Upgrade | Review

Someone once asked me if there was a movie I wish I could have made. If asked again, I would respond with the following:

“I wish I had made Upgrade.”

Upgrade is about Grey Trace, a man who becomes a quadriplegic after he and his wife are attacked by a group of cybernetic human beings. Tech genius Eron Keen approaches Grey and offers him the chance to walk again by surgical attaching STEM to his spinal cord. STEM is an artificial intelligence that Keen created “to do anything.” Grey reluctantly agrees to undergo the surgery. He recovers his ability to move, but he realizes that STEM has a mind of its own. STEM is able to speak to Grey and, if given permission, control his body. Imagine a built-in Amazon Echo that can also do martial arts. Together, Grey and STEM go after the men that killed Grey’s wife and unravel the mystery behind the attack.

The movie, for all sakes and purposes, sounds like a B-movie. Imagine a 70s movie with a slightly more realistic vision of the future (to be fair, it is 40 years of tech later). The cinematography combines muted noir colors with neon. There were several times in the film where I was reminded of Blade Runner, another film which combines beautiful vistas with gritty locations.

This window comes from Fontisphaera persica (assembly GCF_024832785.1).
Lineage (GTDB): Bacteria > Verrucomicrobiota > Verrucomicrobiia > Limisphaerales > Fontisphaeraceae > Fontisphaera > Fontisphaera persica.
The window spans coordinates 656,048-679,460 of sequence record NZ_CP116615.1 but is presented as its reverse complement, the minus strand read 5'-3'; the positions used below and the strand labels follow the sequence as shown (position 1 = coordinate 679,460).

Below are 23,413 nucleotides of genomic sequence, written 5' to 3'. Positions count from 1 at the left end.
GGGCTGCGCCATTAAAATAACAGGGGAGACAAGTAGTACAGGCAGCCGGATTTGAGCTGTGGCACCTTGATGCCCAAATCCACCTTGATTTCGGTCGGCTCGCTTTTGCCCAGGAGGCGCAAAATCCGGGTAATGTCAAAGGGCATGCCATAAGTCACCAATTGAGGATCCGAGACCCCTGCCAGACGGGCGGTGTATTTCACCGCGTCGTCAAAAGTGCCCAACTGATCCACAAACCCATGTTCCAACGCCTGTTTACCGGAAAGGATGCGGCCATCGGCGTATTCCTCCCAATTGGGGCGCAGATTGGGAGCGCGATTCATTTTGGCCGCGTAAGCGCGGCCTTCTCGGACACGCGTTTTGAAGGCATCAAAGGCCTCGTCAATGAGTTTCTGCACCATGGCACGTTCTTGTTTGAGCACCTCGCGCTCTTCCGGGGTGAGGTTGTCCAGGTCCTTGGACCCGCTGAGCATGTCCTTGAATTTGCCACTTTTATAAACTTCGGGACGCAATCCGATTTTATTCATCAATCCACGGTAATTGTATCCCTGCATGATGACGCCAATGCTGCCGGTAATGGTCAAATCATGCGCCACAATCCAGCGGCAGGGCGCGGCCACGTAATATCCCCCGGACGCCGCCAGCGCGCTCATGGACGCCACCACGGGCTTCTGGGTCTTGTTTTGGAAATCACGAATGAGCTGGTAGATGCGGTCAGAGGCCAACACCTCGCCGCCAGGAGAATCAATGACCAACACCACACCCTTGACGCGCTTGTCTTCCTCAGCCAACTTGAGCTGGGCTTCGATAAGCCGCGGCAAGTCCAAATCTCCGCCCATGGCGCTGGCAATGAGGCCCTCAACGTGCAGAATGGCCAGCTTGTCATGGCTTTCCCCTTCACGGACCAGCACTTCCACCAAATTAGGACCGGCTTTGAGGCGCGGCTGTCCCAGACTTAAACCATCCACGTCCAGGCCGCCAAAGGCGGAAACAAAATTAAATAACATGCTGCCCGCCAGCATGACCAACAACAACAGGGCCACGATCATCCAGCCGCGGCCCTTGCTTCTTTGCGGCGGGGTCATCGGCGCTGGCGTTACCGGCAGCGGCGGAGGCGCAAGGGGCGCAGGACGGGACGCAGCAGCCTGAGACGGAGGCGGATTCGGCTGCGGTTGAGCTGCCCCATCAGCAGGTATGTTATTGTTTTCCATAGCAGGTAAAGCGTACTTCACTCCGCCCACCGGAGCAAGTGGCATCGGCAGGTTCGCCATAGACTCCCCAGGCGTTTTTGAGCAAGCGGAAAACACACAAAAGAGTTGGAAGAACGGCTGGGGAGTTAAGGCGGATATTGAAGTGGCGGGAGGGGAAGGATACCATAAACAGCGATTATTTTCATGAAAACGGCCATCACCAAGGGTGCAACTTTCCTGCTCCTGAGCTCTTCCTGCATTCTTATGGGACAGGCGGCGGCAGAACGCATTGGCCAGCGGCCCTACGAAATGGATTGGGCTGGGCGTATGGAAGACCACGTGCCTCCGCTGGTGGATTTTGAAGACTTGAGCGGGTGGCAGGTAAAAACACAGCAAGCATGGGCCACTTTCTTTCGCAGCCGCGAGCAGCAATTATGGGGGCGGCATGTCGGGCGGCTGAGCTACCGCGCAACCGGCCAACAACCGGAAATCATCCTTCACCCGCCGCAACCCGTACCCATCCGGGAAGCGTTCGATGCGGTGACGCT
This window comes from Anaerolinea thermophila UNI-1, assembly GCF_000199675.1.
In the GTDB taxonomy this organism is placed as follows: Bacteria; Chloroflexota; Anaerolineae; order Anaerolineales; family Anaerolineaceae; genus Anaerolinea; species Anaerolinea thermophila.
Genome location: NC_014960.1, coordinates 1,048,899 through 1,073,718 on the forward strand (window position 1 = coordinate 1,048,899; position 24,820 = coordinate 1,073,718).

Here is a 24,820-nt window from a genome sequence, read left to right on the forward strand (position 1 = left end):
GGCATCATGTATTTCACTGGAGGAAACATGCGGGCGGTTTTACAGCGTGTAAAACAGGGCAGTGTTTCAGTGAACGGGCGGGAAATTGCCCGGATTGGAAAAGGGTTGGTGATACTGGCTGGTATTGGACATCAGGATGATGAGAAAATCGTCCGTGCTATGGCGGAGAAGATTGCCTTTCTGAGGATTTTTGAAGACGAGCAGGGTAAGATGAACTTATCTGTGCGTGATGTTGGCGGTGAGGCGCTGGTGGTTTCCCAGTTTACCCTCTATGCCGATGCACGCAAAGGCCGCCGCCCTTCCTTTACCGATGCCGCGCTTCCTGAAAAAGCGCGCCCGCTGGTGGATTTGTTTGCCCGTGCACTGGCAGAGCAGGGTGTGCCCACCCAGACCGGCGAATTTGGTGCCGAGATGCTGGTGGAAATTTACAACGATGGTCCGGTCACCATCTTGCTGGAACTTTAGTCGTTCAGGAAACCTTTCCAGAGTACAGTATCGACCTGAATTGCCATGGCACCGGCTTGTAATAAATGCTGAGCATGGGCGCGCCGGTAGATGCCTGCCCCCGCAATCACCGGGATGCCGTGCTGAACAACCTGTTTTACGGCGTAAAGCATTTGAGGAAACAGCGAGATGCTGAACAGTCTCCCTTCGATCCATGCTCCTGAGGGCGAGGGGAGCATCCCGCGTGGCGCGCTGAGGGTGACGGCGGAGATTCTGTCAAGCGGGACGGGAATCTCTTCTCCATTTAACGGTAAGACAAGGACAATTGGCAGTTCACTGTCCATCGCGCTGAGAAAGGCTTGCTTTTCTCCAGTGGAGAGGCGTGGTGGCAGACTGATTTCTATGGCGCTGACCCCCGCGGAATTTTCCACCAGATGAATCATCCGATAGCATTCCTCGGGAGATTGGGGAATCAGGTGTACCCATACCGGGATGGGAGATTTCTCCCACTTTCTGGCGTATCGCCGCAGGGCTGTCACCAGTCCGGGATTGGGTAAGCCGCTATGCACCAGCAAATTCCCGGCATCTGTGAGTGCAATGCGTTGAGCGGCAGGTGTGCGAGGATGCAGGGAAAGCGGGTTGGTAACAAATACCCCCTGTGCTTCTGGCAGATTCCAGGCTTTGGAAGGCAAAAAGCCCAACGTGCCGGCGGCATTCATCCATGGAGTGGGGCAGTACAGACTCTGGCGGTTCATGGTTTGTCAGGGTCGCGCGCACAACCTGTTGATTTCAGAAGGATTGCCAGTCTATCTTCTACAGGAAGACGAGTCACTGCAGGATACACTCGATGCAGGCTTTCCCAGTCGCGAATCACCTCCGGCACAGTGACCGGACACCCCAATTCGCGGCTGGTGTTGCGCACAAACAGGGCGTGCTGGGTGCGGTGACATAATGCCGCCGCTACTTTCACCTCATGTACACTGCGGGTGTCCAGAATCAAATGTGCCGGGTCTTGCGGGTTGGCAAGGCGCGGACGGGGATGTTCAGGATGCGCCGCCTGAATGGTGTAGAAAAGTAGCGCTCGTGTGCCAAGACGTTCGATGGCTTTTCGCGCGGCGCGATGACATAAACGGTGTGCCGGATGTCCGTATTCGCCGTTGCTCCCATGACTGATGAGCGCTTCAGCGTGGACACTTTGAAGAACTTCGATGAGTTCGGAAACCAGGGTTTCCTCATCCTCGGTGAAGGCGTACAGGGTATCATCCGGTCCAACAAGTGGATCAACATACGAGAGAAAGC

The biggest reason I enjoyed the movie is because I am a bit of a technophobe. The advancement of technology in the coming years cannot be predicted, and I fear that we will lose a piece of ourselves as we go on. Grey shares that discomfort. He is uncomfortable enough with his wife’s self-driving car that he insists she journey with him. He expresses concern about technological job loss and shakes his head at people who use virtual reality. Technology should be used as a tool, not a substitute for our reality.

Upgrade finds a way to express a vision of the future I myself have never really been able to do. STEM is able to control what a Grey does and can access the internet without his permission. Casual cybernetic enhancements may not be in our near future, but I foresee us blindly welcoming advancement in this field.

At the end of the day, I am optimistic about the future. Humanity has always had doomsday theories that either never occur or are successfully prevented. Upgrade is not a reflection of our modern day, but rather a vision of what could be. The movie is a satisfying B-movie while somehow also being a social commentary on our infatuation with technology.

Note: Spoilers after the final ratings.

Final Ratings:

For a normal movie: 8/10

For a technological thriller: 10/10

Total: 9/10

Spoilers Below:

 

There are several twists and turns in Upgrade, and some are more predictable than others. It turns out that STEM was the orchestrator of everything, only helping Grey until he could seize control of Grey’s body. The movie’s final reveal that STEM has sealed off Grey’s mind from his body is a twist that could have been in a Black Mirror episode or an alternate ending of Get Out. Grey “wakes up” in a world where he is neither a quadriplegic nor a widower. He somehow gets a happy ending while a nightmarish reality exists outside his head.  I found it strangely beautiful. It’s a tragedy with a happy ending.

 

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